> Alo Tsum wrote:
> > how generating revenue to put back into the project and make it more 
> > self sufficient. So I have a few suggestions which I think the Redhat 
> > company itself should take note of. Firstly Redhat while promoting Linux 
> > among enthusiast is also in the business of making money. On that front 
> > I believe that they should not only attempt to evangelize Linux in the 
> Hum let me send out an alternate view: Free Software is outside the Sell 
> and Evangelize paradigm.  It exists, it can be offered, but its meaning 
> in the world is that it honestly is there for people to use if they have 
> a use for it.  This is something different than commercial OSes that are 
> there despite you asked to NOT have it, that are shoved down your 
> throat, sold to you, lock you in and so on.
> > The Fedora project is the perfect tool for this and here is how. The 
> > fedora team should focus SOLELY on making the operating system run as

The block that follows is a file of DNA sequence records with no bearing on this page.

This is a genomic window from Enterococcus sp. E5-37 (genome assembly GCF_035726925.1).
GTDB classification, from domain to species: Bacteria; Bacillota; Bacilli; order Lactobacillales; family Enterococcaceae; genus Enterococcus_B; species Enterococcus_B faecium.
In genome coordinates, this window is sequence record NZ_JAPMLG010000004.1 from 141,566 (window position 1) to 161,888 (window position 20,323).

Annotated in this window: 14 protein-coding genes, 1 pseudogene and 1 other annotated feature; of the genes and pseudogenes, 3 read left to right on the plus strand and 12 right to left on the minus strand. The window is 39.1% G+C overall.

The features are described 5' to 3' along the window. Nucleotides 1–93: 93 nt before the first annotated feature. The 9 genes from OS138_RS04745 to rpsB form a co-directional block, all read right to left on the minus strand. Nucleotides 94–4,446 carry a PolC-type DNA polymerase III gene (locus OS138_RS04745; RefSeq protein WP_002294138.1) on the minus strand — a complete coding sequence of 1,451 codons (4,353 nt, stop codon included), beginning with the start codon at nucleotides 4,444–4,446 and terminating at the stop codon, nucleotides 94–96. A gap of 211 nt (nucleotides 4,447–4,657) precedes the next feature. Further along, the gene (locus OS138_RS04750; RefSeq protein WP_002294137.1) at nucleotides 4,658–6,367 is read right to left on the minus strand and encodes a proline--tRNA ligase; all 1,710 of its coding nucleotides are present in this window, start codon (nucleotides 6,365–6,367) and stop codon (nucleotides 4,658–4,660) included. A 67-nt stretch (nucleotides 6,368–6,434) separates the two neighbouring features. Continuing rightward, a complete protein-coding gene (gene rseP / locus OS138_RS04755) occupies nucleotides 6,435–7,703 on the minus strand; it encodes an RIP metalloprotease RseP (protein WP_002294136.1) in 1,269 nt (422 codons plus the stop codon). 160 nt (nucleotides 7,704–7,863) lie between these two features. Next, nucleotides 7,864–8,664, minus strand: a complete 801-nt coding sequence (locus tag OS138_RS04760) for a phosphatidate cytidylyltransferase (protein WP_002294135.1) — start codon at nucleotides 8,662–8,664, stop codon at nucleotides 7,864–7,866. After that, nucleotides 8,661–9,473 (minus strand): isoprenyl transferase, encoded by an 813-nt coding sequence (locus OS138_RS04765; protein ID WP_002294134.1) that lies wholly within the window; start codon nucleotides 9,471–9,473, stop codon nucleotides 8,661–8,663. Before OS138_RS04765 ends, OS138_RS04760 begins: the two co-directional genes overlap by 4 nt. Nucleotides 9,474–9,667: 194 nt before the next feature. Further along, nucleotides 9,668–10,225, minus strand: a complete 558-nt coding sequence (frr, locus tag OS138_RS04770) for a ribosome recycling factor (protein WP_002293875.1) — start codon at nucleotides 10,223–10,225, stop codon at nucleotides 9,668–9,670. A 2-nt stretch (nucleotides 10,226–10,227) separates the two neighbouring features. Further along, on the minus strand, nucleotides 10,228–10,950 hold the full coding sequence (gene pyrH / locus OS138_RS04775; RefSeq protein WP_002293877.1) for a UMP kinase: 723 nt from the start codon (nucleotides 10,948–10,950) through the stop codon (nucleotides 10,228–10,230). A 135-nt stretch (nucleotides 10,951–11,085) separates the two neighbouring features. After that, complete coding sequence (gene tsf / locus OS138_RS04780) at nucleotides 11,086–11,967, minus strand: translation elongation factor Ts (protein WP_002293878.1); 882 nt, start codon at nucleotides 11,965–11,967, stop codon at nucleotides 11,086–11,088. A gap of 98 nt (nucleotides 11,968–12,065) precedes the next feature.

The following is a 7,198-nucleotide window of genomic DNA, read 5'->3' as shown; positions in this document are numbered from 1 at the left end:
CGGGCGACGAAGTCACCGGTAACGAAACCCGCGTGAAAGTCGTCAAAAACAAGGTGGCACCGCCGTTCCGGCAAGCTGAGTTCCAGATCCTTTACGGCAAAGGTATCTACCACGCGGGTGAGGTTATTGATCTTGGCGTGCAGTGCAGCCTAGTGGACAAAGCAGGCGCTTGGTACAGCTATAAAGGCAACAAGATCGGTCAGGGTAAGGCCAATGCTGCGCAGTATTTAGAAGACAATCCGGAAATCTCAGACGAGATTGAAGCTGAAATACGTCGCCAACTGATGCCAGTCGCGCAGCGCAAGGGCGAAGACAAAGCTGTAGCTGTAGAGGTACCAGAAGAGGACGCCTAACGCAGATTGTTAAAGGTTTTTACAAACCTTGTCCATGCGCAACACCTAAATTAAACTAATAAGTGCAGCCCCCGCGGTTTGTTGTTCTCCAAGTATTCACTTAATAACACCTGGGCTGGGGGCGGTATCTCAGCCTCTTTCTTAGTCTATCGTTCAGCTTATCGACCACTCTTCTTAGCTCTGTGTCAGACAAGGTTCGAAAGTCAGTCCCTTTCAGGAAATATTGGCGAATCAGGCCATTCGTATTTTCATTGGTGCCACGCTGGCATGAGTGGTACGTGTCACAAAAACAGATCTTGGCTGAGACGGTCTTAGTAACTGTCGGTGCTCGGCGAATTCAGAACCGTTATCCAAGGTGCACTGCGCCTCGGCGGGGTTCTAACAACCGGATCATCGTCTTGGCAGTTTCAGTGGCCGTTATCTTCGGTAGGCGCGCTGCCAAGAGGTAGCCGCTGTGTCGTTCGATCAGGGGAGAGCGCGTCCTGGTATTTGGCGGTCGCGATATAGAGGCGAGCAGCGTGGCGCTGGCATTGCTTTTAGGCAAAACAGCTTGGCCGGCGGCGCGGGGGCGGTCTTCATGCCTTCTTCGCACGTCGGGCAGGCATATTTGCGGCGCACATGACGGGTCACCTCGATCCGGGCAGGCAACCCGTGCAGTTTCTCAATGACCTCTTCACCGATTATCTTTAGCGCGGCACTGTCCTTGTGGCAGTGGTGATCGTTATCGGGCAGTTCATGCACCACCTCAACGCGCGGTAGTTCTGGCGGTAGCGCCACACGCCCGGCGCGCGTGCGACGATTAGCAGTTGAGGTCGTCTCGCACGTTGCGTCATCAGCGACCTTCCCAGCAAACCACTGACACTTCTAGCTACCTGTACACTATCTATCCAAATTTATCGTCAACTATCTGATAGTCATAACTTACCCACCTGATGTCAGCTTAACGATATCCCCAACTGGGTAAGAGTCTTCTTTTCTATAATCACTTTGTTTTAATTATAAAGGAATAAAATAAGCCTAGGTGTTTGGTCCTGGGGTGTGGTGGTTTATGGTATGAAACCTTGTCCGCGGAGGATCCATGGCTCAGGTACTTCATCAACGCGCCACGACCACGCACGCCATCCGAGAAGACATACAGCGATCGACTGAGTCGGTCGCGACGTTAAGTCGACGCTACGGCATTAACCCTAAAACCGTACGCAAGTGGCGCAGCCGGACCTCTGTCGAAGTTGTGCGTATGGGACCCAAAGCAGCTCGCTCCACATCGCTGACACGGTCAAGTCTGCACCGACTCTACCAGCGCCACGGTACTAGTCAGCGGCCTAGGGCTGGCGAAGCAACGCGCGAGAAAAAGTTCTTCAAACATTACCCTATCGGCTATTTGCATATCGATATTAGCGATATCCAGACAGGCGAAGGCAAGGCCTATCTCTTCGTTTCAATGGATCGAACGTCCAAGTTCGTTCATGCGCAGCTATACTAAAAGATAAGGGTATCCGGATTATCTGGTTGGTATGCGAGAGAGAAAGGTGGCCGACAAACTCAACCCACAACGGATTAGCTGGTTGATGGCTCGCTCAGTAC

> > smoothly and as fast as possible, interacting with a HUGE number of 
> > hardware configurations. Installation needs to be as smooth as silk and 
> Wll no argument there since that is useful for everyone.
> > upgrading needs to be fail proof from version to version. Previously 
> > installed drives with personal user data needs to be able to be retained 
> > without fail from upgrade to upgrade if the user isn't doing a clean 
> Fedora is very decent at this already.
> > install. Now I would like to move on to "partnerships" Fedora project 
> > should look into making "partners" or some other creative term to define 
> > other Linux projects and organizations. In this partnership Fedora will 
> > tightly enforce standards which will ensure that any software created to 
> > run on fedora is following say the OIN and the GPL standards to the 
> RHAT can confidently claim to have written the book on following "GPL 
> standards".
> > by following strict guidelines they would become Fedora project 
> > "partners" and in turn they would be promised that their software will